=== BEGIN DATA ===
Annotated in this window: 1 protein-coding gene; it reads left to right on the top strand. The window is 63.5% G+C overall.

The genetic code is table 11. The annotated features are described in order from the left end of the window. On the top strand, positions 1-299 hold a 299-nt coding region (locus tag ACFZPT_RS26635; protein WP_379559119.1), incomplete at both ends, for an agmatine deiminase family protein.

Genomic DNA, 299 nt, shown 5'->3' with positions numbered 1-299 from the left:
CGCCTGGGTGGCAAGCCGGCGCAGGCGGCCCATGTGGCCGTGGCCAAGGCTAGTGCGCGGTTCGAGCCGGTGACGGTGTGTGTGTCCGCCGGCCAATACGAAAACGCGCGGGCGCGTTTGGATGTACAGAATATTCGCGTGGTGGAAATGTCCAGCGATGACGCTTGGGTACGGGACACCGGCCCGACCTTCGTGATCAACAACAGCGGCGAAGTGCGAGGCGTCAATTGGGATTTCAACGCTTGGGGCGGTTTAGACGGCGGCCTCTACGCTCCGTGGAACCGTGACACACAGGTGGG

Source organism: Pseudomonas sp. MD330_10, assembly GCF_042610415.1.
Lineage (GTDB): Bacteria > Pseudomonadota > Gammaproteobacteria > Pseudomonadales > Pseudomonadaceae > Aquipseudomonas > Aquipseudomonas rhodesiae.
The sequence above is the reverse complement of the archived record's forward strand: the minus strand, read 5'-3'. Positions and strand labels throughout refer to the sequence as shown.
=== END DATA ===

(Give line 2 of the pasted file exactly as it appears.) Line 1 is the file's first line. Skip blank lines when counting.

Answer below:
The genetic code is table 11. The annotated features are described in order from the left end of the window. On the top strand, positions 1-299 hold a 299-nt coding region (locus tag ACFZPT_RS26635; protein WP_379559119.1), incomplete at both ends, for an agmatine deiminase family protein.